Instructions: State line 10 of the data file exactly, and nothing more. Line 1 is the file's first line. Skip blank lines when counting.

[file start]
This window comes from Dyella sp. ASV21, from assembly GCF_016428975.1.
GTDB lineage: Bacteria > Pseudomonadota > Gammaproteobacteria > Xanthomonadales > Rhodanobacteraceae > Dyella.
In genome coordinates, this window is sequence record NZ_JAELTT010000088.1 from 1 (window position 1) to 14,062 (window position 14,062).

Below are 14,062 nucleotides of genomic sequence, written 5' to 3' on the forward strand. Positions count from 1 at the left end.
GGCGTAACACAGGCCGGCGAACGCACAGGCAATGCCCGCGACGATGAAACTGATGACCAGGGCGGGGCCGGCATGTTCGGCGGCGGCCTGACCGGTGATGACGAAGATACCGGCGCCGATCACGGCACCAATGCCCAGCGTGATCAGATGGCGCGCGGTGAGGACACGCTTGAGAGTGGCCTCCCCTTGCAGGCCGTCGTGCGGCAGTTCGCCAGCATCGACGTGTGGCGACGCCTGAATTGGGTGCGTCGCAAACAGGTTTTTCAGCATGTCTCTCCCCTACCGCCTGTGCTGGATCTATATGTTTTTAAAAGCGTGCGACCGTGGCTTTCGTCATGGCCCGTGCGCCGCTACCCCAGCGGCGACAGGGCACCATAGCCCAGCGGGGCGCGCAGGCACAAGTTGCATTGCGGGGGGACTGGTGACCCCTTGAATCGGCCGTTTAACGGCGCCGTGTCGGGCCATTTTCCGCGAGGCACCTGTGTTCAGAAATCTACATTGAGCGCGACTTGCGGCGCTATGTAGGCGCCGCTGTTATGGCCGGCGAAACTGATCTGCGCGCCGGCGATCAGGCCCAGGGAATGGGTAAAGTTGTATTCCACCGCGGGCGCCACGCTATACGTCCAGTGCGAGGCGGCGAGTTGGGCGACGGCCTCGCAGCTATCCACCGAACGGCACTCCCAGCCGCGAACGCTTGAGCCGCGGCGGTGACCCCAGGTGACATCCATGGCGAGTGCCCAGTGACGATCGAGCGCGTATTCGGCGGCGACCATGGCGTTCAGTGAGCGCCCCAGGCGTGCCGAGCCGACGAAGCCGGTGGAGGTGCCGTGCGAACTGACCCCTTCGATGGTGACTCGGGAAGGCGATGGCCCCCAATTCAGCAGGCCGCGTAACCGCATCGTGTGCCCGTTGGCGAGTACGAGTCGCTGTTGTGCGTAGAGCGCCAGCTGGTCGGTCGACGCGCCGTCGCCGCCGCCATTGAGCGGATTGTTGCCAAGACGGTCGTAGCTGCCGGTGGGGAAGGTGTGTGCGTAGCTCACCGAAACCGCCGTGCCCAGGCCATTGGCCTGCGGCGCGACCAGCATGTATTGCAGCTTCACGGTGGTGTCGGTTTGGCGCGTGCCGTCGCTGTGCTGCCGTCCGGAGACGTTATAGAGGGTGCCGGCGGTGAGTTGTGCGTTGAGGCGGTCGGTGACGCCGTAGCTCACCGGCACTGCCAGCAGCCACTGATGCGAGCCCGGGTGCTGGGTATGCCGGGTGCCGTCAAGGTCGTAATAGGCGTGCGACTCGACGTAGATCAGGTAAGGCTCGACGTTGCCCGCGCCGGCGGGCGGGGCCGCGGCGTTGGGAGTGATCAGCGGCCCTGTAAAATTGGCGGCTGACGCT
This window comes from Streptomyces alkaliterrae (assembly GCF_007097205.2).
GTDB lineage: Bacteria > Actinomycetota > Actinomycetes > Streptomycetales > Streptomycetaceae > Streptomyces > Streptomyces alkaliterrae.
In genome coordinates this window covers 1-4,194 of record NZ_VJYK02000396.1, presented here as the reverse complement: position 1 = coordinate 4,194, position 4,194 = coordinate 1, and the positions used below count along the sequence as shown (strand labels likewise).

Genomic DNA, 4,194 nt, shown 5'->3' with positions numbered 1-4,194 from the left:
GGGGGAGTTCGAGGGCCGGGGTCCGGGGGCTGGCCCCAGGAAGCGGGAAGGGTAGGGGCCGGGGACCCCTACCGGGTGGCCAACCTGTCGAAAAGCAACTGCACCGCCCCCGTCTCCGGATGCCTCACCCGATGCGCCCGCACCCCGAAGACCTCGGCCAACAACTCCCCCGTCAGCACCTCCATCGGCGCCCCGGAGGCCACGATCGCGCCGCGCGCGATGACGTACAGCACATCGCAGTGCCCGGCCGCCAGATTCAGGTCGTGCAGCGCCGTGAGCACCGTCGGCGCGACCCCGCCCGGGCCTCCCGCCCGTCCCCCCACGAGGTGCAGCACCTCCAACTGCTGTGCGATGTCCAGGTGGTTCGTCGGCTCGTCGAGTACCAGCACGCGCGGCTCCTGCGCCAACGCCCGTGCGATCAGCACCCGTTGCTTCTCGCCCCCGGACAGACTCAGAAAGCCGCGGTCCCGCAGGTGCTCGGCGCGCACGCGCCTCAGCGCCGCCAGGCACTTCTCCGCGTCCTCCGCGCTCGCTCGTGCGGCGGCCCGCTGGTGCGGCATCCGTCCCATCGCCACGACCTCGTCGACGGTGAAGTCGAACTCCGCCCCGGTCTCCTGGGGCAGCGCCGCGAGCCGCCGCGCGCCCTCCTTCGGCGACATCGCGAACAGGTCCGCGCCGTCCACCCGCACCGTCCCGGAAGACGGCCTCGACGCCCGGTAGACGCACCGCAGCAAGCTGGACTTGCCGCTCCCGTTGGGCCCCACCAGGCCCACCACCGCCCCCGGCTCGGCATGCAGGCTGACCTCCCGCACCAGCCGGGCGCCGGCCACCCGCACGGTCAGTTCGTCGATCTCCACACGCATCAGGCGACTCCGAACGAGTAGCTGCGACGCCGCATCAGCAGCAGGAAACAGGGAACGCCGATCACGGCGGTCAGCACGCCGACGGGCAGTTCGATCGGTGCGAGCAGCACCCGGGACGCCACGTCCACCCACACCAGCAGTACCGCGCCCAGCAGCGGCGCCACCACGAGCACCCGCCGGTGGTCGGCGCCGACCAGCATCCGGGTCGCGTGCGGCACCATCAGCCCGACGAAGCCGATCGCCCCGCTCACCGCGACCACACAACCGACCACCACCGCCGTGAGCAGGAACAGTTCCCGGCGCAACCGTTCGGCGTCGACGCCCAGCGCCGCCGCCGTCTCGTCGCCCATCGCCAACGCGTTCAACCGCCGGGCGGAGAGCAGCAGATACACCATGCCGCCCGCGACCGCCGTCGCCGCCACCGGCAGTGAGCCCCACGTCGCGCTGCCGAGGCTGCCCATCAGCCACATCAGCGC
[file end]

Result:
GGGGGAGTTCGAGGGCCGGGGTCCGGGGGCTGGCCCCAGGAAGCGGGAAGGGTAGGGGCCGGGGACCCCTACCGGGTGGCCAACCTGTCGAAAAGCAACTGCACCGCCCCCGTCTCCGGATGCCTCACCCGATGCGCCCGCACCCCGAAGACCTCGGCCAACAACTCCCCCGTCAGCACCTCCATCGGCGCCCCGGAGGCCACGATCGCGCCGCGCGCGATGACGTACAGCACATCGCAGTGCCCGGCCGCCAGATTCAGGTCGTGCAGCGCCGTGAGCACCGTCGGCGCGACCCCGCCCGGGCCTCCCGCCCGTCCCCCCACGAGGTGCAGCACCTCCAACTGCTGTGCGATGTCCAGGTGGTTCGTCGGCTCGTCGAGTACCAGCACGCGCGGCTCCTGCGCCAACGCCCGTGCGATCAGCACCCGTTGCTTCTCGCCCCCGGACAGACTCAGAAAGCCGCGGTCCCGCAGGTGCTCGGCGCGCACGCGCCTCAGCGCCGCCAGGCACTTCTCCGCGTCCTCCGCGCTCGCTCGTGCGGCGGCCCGCTGGTGCGGCATCCGTCCCATCGCCACGACCTCGTCGACGGTGAAGTCGAACTCCGCCCCGGTCTCCTGGGGCAGCGCCGCGAGCCGCCGCGCGCCCTCCTTCGGCGACATCGCGAACAGGTCCGCGCCGTCCACCCGCACCGTCCCGGAAGACGGCCTCGACGCCCGGTAGACGCACCGCAGCAAGCTGGACTTGCCGCTCCCGTTGGGCCCCACCAGGCCCACCACCGCCCCCGGCTCGGCATGCAGGCTGACCTCCCGCACCAGCCGGGCGCCGGCCACCCGCACGGTCAGTTCGTCGATCTCCACACGCATCAGGCGACTCCGAACGAGTAGCTGCGACGCCGCATCAGCAGCAGGAAACAGGGAACGCCGATCACGGCGGTCAGCACGCCGACGGGCAGTTCGATCGGTGCGAGCAGCACCCGGGACGCCACGTCCACCCACACCAGCAGTACCGCGCCCAGCAGCGGCGCCACCACGAGCACCCGCCGGTGGTCGGCGCCGACCAGCATCCGGGTCGCGTGCGGCACCATCAGCCCGACGAAGCCGATCGCCCCGCTCACCGCGACCACACAACCGACCACCACCGCCGTGAGCAGGAACAGTTCCCGGCGCAACCGTTCGGCGTCGACGCCCAGCGCCGCCGCCGTCTCGTCGCCCATCGCCAACGCGTTCAACCGCCGGGCGGAGAGCAGCAGATACACCATGCCGCCCGCGACCGCCGTCGCCGCCACCGGCAGTGAGCCCCACGTCGCGCTGCCGAGGCTGCCCATCAGCCACATCAGCGC